Sports | January 18, 2022 10:59 am

Despite Officiating Issues, NFL Wary of Making a “Sky Judge” Part of the Game

The NFL's Super Wild Card Weekend was highlighted by a number of officiating lowlights

The San Francisco 49ers talk with referee Alex Kemp during the fourth quarter. Despite controversial officiating during the wild card weekend, the NFL says it will not be expanding to include an additional "sky judge" referee.
The San Francisco 49ers talk with referee Alex Kemp during the fourth quarter.
Tom Pennington/Getty

Despite a Super Wild Card Weekend that was filled with officiating issues that were highlighted by an inadvertent whistle during a touchdown play on Saturday and fans in Dallas throwing trash at officials as they skittered off the field on Sunday, the NFL “remains wary” of turning to a full-fledged “sky judge” arrangement, according to The Washington Post.

In theory, a sky judge would have the ability to overturn any obvious mistakes by the on-field officials. In a league where there are many obvious mistakes made by on-field officials, that system would seem to make a lot of sense. Apparently, that’s not a system the league has any interest in implementing.

“The league and the rulemaking competition committee always have opposed giving too much authority to the replay official, preferring to have games mostly officiated on the field,” according to The Post. “They also want to avoid overreacting to an isolated incident, as perhaps occurred with the NFL’s failed one-year experiment in 2019 to make pass interference reviewable by replay following a missed call in the previous season’s NFC championship game in New Orleans.”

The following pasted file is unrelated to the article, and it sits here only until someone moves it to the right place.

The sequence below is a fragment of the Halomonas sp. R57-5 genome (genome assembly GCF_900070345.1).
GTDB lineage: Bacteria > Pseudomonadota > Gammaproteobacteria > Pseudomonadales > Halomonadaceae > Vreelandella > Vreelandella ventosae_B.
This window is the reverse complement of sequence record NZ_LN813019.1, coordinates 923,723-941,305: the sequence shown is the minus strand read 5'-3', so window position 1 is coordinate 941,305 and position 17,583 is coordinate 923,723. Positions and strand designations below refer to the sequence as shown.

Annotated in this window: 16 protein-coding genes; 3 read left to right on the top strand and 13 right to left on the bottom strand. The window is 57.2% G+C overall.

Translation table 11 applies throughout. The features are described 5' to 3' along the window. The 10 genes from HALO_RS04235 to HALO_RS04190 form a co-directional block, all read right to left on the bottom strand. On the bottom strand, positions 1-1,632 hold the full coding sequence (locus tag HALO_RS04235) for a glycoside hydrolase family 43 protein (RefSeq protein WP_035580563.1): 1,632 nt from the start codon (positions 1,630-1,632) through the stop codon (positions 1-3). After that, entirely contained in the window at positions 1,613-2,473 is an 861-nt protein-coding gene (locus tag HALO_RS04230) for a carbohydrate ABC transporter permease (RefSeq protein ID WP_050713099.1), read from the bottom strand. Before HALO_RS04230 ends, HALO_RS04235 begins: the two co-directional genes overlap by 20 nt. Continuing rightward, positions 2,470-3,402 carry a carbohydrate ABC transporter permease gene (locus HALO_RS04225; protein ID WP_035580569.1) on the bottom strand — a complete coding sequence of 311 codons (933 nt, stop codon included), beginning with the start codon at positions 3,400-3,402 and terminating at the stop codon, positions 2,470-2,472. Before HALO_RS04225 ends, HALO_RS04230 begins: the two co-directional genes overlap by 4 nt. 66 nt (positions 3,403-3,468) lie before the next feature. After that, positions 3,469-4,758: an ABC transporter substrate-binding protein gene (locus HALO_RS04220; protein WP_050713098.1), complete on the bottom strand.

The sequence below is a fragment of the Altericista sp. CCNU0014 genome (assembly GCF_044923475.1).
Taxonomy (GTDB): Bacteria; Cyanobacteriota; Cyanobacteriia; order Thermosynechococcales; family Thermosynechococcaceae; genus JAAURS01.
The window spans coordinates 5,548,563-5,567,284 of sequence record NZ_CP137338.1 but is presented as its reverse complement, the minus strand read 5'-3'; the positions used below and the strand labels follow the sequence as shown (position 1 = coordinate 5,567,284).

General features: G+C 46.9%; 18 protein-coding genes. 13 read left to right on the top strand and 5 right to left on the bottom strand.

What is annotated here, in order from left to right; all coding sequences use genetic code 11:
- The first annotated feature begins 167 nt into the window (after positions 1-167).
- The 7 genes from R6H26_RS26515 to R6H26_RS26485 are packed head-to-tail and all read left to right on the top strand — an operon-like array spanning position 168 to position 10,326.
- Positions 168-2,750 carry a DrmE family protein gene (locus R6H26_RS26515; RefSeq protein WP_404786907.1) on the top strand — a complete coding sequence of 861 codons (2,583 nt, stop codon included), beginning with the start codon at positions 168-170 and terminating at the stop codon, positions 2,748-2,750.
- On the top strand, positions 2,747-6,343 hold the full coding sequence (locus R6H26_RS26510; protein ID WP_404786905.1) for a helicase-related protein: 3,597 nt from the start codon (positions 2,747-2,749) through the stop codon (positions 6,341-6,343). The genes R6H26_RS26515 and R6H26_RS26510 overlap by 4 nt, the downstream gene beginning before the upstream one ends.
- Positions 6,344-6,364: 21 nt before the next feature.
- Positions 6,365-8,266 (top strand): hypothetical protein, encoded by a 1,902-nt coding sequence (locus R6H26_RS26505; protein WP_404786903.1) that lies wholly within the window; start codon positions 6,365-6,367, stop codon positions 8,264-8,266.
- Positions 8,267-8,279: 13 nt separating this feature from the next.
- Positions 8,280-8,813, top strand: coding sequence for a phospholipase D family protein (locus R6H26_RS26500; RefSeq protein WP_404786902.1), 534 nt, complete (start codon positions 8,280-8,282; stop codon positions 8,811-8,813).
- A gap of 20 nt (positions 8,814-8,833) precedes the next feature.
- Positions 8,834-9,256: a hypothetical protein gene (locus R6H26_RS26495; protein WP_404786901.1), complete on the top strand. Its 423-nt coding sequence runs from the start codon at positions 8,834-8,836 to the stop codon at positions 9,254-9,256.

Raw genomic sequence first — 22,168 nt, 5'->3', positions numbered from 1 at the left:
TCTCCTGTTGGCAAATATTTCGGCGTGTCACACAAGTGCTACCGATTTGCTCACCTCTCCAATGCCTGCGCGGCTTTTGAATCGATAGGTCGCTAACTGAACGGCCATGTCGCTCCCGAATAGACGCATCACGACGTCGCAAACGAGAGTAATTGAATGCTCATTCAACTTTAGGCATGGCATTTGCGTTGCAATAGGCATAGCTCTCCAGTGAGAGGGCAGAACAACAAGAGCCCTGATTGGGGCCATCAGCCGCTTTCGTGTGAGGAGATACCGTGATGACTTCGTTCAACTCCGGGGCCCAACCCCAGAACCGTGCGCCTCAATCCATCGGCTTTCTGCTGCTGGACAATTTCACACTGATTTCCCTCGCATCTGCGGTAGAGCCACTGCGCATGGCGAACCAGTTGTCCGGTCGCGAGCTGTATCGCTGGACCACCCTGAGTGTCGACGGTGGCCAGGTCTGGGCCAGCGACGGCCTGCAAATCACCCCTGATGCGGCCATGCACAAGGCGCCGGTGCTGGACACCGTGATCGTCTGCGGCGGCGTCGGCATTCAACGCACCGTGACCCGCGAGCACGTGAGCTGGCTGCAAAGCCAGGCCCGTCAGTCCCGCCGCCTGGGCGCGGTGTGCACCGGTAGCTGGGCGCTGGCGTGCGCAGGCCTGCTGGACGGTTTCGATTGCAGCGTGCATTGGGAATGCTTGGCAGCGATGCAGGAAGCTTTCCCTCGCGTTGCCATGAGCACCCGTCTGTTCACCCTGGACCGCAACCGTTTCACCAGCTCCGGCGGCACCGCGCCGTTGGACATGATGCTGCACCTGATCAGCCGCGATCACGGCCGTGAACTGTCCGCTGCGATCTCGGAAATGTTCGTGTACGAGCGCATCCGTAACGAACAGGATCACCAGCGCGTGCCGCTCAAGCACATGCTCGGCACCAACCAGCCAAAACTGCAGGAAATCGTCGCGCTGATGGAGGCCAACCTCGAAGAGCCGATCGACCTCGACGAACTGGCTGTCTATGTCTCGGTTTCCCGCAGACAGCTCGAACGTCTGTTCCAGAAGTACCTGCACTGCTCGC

(During that one-year experiment, just 24 of 101 pass-interference reviews get reversed, leading to a majority of NFL teams voting against keeping the call reviewable again in 2020.)

In lieu of turning to a sky judge, the NFL is going to consider expanding its instant replay system to possibly include making roughing-the-passer calls reviewable or giving a team the ability to question nearly any on-field ruling with a coach’s challenge. “I do believe there could be some appetite for it, if you limit it,” an NFL source told The Post.

For now at least, it sounds as if a potential sky judge will remain on the sidelines. But if the remaining three weeks of the NFL playoffs, including the Super Bowl, are marred by poor officiating, the league may change its tune.